Fine-tuning and underwater monsters: score one for Behe

A discussion between Michael Behe and a Christian evolutionist critical of ID, Keith Fox, took place on this week’s Unbelievable? It covered a lot of tired territory, but had a few points of interest.

For one, I didn’t realize that Behe not only maintains the validity of the bacterial flagellum as an argument for design but even goes so far as to say that the evidence for design in that feature is harder for Darwinists to account for now than ever! Naturally, there was no time for exposition of this. Does anyone else know what he’s talking about?

Another thing that caught my ear was Behe’s interpretation of Lenski’s famous E. coli experiment, lauded by many as an example of evolution observed in action. Behe argued that this was essentially a perfect example of what sounded like the creationist “no beneficial mutations” meme, since apparently the “best mutation he found” in that experiment was the elimination and not the addition of genetic material. Fox’s response was that we should hardly expect to see as wide a variety of selective pressures as are at work in the wild within Lenski’s controlled laboratory environment of a single isolated species (which Behe dismissed as a “rationalization”).

But the most interesting thing to me in the show was when Behe responded to Fox’s critique of Intelligent Design as based on what is not known, as an argument from ignorance and a science-stopper. He asked Fox what he thought of the various fine-tuning arguments for the universe that many Christian scientists who accept mainstream evolution champion as, at very least, “pointers” to a Creator. Fox responded that although he wouldn’t place all confidence in it, “I find that a very convincing view.” To which Behe responded:

By “fine tuning” you can say the universe was much, much more finely tuned than you have agreed that it is; that it was fine-tuned not only in its laws, not only in the amount of matter it has, not only in the charge on the electron and physical things, but it was finely tuned so that certain events would happen in it so that, from the beginning, the universe was set up to unfold as we see it.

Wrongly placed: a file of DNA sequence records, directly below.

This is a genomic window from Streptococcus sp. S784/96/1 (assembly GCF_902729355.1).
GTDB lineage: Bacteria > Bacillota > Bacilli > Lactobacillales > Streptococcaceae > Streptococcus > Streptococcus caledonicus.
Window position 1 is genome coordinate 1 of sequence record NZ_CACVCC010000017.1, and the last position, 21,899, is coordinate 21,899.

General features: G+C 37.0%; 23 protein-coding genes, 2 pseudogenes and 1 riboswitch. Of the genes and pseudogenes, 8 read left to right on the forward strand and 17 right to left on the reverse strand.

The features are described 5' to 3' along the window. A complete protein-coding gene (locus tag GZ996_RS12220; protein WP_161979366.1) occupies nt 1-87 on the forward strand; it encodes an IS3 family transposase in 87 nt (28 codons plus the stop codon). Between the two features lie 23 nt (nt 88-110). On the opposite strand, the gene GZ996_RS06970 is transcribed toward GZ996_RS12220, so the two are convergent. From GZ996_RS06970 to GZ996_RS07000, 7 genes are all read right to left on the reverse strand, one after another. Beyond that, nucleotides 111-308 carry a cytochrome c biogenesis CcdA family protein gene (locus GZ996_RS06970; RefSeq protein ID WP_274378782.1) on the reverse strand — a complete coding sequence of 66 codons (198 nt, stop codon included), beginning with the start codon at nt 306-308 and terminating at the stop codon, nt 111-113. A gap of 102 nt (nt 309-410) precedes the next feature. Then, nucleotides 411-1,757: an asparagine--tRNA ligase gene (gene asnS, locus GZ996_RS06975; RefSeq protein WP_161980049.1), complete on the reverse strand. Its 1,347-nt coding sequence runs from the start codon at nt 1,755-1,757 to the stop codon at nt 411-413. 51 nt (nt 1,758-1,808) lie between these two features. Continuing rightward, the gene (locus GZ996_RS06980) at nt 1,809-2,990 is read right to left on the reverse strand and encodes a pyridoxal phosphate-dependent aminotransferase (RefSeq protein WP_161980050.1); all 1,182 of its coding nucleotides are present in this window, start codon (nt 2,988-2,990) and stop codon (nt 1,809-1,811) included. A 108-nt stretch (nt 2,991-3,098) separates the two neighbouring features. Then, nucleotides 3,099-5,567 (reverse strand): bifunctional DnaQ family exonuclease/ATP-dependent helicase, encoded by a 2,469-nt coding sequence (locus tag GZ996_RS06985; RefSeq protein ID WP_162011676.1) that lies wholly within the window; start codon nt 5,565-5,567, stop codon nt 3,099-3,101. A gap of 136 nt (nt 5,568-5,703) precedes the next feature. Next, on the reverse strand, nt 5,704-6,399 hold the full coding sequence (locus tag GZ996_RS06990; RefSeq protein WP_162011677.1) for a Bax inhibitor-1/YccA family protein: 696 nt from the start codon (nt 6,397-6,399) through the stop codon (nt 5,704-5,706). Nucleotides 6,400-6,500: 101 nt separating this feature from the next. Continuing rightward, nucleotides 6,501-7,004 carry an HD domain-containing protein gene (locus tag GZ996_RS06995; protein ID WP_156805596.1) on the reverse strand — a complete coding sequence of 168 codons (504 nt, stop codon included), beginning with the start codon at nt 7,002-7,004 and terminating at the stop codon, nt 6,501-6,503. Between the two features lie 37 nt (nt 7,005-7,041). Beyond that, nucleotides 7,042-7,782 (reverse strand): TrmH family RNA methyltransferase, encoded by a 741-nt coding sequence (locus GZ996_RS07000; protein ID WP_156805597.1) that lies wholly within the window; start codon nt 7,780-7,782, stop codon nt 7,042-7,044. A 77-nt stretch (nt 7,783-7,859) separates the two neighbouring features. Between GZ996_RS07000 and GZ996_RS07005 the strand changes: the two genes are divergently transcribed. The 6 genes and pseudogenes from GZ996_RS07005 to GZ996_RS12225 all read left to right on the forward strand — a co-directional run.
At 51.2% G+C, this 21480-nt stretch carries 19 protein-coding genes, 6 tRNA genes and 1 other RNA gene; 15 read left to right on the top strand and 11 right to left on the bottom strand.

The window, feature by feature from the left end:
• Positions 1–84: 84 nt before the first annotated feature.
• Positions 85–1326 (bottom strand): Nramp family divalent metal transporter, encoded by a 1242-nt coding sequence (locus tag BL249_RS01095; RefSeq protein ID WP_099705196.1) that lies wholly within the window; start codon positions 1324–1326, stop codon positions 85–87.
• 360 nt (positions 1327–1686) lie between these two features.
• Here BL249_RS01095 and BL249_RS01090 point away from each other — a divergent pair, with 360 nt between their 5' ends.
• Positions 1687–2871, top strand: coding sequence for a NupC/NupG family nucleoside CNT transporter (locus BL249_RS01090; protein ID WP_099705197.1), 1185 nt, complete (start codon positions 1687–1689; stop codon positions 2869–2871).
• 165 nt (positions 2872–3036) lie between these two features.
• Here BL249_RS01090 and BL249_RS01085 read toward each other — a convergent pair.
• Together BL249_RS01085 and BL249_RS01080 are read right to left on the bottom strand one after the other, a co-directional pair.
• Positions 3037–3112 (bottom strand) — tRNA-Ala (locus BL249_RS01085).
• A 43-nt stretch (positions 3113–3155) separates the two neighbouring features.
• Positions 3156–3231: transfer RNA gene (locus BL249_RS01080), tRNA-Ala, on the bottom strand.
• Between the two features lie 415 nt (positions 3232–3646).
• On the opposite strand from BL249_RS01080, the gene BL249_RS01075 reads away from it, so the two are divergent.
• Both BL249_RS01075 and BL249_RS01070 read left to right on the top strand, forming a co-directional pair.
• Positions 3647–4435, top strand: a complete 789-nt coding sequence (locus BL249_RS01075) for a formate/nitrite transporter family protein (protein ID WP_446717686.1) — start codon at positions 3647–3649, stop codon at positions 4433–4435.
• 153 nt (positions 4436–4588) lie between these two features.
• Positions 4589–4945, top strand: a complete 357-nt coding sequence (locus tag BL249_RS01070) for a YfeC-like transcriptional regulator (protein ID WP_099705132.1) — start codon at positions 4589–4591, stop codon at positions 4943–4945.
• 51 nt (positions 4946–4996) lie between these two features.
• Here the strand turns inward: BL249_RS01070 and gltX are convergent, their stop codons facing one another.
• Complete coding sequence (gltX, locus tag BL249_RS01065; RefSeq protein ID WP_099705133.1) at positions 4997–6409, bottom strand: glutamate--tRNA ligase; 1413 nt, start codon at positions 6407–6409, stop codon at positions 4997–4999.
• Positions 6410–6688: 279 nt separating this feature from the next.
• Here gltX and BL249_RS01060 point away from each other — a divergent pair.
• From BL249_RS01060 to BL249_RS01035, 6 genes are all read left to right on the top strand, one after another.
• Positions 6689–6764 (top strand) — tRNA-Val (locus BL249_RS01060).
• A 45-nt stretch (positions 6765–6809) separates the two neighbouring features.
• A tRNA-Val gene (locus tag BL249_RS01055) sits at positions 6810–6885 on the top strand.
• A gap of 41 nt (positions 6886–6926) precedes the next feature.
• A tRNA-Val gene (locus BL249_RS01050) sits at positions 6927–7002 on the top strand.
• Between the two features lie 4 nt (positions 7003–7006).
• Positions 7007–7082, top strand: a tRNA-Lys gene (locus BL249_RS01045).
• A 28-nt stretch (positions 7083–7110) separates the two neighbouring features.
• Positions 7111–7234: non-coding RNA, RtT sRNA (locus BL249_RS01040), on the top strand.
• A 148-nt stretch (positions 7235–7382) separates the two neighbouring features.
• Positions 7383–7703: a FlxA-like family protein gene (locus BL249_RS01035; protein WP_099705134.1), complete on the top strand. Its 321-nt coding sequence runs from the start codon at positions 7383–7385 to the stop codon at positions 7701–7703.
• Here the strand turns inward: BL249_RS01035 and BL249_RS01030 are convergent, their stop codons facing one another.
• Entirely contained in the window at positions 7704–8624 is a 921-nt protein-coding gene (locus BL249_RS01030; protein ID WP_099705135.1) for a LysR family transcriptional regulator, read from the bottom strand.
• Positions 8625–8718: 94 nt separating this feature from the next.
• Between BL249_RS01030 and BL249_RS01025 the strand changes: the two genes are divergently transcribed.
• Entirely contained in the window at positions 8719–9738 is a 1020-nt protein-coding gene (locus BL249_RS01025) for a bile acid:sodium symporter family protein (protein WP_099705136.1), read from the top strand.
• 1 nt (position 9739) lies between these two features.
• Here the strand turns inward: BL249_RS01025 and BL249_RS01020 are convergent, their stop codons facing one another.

Fox then tried to distinguish fine-tuning evidence from the design inference by arguing that “physical fine-tuning is based entirely on what we know: we know those numbers, we know about them, we know how little they can vary.” He said this in contrast to the design inference, which he argues is based on what we do not know. But as Behe rightly countered, there is indeed an analogical correspondence between the “what we know” of the cosmological probabilities that some infer as evidence for fine-tuning and the “what we know” about the complexity of the flagellum that some infer as evidence for intelligent design. These are both interpretations of known facts, but as ID critics all point out, they are explanations of known facts that are only possible when embracing what is not known as a positive factor, i.e. as an argument from silence.

This is precisely why I cannot understand BioLogos’s fascination with those so-called “pointers”, even when their inconclusiveness is admitted. If we believe God is testified to in the universe, we must accept that this is done in each instantiation of each fact of the universe explained or unexplained, not in some nook or cranny that we haven’t been able to scope out fully yet. He is everywhere, or He is nowhere. He’s not some cosmic Nessie whose existence we are always suddenly more hopeful of whenever we find an unexplored underwater cavern. We don’t determine we are looking at a forest by finding some elusive type of tree: it is precisely the collocation of all the trees that actually are there that defines the forest. Our credibility as Christian evolutionists is sullied a bit when some of us harp on fine-tuning as a reason for theism — not least by having to admit that Behe is, even to a limited degree, right. Ouch.

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